Celebrating 50 years, Special Olympics athletes meet with Pope Francis
Catholic News Agency Oct. 13, 2017
On Friday Pope Francis met with Special Olympics soccer players, commending their commitment to the promotion of inclusion and the dignity of all. “You are the symbol of a sport that opens eyes and heart to the value and dignity of individuals and people who would otherwise be subject to prejudice and exclusion,” the Pope said Oct. 13.
The papal audience was part of 50th anniversary celebrations put on by Special Olympics Italy. Francis met with around 350 participants of a unified soccer tournament taking place in Rome Oct. 12-15. The event, called “We #Change the Game with PlayUnified,” involves 120 young athletes, both with and without intellectual disabilities, from the countries of Italy, France, Lithuania, Poland, Hungary, Spain, Portugal, Belgium and Romania.
The Special Olympics was started in 1967 by Eunice Kennedy Shriver and the first international Special Olympics Games took place at Soldier Field in Chicago in July 1968. Today Special Olympics is active in 170 nations; more than 4 million athletes participate around the world.
Pope Francis told athletes that “sport is one of those universal languages" that overcomes cultural, social, religious and physical differences, and succeeds at uniting people, making them part of the same game and protagonists together of victories and defeats.”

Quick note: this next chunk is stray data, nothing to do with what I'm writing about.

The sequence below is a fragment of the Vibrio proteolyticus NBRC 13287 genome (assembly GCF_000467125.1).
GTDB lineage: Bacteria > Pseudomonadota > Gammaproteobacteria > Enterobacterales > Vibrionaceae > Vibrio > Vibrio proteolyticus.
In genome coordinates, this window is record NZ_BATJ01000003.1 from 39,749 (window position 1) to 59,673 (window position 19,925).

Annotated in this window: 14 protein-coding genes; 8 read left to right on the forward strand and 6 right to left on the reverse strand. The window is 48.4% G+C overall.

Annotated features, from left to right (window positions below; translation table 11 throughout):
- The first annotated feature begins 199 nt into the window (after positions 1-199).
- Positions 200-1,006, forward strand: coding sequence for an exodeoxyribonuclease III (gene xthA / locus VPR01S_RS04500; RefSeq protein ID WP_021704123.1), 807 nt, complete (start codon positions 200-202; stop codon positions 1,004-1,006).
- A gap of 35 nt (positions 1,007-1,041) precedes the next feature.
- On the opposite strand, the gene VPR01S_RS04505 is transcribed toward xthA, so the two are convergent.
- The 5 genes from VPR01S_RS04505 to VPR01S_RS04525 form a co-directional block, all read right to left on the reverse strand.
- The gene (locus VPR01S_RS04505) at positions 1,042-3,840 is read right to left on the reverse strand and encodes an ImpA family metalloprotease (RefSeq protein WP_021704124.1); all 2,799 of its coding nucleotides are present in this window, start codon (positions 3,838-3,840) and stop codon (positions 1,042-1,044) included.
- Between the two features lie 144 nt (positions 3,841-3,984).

During the days of the tournament, participants will reaffirm the importance of “unified” sports, where athletes with and without disabilities play together on the same teams, he said. “Do not be tired of showing the world of sport your shared commitment to building more fraternal societies in which people can grow and develop and fully realize their abilities,” he encouraged.
For its part, the Catholic Church supports and encourages these initiatives, he continued, because they foster the good of people and communities. He recalled that in sports one can find many great stories of people who have overcome difficulties or come to terms with misfortunes such as poverty and physical and emotional wounds. “These stories show us how the determination and character of some can be a motive for inspiration and encouragement for so many people in all aspects of their lives,” he said.
He praised their commitment to the promotion of human dignity and unity through sport, which he said “nourishes the hope of a positive and fruitful future of sport, because it makes it a real opportunity for inclusion and involvement.”
“I hope you spend these days with joy and serenity,” he concluded. Along with fun, also cultivating “friendship and solidarity.” “As I ask you to pray for me, I invoke the Lord's blessing on you, on your families, and on those who support you in your sporting activity,” he said.